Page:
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Dear Darrell, will a more expensive canvas really make your painting a lot better and able to sell for more? Also is it better to sell a painting with or without a frame? Joesph.

Hi Joseph,

I covered all about canvas quality in my Article,, (Copy the link into your browser) Practice — The Art of Selecting Cave Walls to Canvas. So review this article to answer your question about quality of canvas…

My rule is this…… if you’ve been commissioned to do a painting, or you’re painting a masterpiece with the intention of putting it up for sale, use the best canvas you can afford.

If you’re just practicing, or doing a study, than any type of canvas will do….

I have found the following to always be true. Always show your work with a frame if you want to sell it. When you quote a price, which is typically done on a small card next to the painting you have to make a basic decision. Will you sell the painting with or without your chosen frame? If you decide only with a friend, set the price and always deliver both. If a potential customer wants to know the price without a frame, tell them you only price the painting with a frame. If they don’t like a frame, than they can just simply throw it away.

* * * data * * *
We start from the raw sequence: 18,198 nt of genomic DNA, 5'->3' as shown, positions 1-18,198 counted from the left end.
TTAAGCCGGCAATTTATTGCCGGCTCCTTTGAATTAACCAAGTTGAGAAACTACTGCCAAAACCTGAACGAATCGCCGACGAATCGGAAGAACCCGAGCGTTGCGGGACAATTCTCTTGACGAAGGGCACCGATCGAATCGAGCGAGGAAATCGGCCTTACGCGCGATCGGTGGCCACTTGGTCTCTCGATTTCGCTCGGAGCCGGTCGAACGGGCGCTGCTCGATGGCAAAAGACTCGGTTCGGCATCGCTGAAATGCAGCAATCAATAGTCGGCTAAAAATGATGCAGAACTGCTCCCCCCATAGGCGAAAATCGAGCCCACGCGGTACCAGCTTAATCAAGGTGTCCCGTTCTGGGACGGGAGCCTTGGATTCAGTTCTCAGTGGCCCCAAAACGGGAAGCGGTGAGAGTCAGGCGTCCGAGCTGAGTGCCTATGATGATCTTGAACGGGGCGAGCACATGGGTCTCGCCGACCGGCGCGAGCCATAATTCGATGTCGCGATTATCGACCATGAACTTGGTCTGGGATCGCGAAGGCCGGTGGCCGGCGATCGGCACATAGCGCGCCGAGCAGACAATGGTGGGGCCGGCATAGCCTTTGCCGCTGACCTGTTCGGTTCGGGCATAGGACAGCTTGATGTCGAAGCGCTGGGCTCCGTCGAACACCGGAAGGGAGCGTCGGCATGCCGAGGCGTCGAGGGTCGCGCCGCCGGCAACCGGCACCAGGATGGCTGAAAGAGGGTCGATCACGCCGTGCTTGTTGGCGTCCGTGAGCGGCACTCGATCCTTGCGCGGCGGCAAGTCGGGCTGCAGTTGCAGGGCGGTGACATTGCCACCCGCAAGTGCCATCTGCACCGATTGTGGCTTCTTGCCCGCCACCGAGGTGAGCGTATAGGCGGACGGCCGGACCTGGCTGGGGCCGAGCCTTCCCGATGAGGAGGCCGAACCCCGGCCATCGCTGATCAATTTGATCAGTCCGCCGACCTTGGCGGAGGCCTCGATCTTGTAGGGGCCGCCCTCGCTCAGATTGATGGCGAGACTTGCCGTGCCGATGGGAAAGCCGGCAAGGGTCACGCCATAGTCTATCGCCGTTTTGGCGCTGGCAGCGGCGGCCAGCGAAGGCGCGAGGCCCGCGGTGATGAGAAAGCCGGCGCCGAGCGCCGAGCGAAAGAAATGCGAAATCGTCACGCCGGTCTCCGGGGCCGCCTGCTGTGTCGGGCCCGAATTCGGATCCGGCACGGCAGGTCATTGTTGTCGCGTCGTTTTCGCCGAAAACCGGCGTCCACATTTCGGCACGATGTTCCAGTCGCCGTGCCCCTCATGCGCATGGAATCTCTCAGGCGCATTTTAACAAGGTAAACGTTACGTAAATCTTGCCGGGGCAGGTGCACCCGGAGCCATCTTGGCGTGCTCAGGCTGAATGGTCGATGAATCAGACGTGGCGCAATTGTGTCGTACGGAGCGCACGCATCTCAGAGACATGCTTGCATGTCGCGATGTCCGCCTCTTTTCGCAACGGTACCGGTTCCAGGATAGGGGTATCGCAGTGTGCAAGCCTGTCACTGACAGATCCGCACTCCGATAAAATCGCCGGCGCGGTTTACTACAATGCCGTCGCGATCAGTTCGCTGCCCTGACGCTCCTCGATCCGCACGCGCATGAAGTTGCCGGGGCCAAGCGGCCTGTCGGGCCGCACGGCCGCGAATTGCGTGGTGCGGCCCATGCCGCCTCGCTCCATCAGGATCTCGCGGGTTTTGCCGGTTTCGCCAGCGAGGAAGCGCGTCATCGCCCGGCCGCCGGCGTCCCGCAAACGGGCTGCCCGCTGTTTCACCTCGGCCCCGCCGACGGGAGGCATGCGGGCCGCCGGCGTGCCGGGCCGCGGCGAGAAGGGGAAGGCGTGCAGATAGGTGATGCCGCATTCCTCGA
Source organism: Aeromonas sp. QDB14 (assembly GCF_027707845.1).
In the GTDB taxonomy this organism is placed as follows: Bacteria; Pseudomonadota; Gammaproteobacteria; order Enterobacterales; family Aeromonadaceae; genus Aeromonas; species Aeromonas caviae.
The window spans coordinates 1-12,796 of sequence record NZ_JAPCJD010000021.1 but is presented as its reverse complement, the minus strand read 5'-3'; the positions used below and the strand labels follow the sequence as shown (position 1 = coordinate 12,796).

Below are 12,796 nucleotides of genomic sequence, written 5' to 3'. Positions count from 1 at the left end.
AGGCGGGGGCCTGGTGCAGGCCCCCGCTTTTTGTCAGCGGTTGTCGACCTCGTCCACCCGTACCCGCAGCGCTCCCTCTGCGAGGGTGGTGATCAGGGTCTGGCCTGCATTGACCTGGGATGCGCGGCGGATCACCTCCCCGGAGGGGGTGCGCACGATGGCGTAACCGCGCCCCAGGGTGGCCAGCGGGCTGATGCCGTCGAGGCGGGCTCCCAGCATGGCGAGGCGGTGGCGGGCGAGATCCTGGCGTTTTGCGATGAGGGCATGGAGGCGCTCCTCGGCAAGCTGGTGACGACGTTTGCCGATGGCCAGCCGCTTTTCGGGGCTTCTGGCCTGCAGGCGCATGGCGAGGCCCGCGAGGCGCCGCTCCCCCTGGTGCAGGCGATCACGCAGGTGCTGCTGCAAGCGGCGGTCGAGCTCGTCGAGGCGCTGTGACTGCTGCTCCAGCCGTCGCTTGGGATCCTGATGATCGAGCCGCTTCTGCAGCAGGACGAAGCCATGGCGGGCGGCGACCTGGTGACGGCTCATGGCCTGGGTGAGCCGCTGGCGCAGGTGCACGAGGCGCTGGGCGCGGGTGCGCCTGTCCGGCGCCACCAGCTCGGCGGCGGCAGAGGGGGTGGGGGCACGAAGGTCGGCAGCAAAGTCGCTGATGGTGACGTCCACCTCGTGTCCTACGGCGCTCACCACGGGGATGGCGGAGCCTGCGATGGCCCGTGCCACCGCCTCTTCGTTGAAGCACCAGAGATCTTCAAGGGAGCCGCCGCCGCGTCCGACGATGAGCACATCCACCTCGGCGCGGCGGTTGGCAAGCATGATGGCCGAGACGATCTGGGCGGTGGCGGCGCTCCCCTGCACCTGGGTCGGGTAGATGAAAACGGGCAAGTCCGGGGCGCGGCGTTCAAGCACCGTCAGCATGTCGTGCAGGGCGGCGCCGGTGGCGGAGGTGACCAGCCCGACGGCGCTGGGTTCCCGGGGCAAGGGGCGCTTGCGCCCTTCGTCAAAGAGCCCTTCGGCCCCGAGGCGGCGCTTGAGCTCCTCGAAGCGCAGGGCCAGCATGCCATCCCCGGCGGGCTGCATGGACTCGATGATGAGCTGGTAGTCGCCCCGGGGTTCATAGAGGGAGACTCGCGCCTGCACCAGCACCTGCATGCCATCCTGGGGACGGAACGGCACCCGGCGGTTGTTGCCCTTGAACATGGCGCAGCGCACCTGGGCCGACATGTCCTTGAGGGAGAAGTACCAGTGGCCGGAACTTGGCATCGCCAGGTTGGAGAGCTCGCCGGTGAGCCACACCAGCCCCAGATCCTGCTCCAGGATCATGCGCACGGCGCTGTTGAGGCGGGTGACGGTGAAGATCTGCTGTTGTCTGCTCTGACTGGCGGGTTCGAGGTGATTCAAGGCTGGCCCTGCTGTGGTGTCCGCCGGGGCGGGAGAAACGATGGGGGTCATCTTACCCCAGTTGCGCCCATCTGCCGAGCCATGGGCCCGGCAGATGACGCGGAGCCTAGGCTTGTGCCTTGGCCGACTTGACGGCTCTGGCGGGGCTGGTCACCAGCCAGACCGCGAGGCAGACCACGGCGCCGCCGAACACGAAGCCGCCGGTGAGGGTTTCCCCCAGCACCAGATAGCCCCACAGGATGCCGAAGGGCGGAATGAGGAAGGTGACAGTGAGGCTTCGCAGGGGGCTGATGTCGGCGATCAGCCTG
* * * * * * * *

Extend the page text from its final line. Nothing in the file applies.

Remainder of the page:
Or, you if you decide your willing to sell a painting without a frame than quote an framed price that is equivalent to what you really want for the painting and then quote the frame at 3 times the cost you bought it for. So if you want $125 for the painting and the frame was $30.00 than your prices would be $150 unframed and $215 framed. Never expect to sell the frame. Always rejoice when you do.

Remember, people will drive you nuts. I once had a gal wanting to buy a painting and at the time, I was still young and offered a choice of frames between four colors. Her and her husband argued so much that they gave me $40 to not buy the painting and I’ve never seen them in clas again.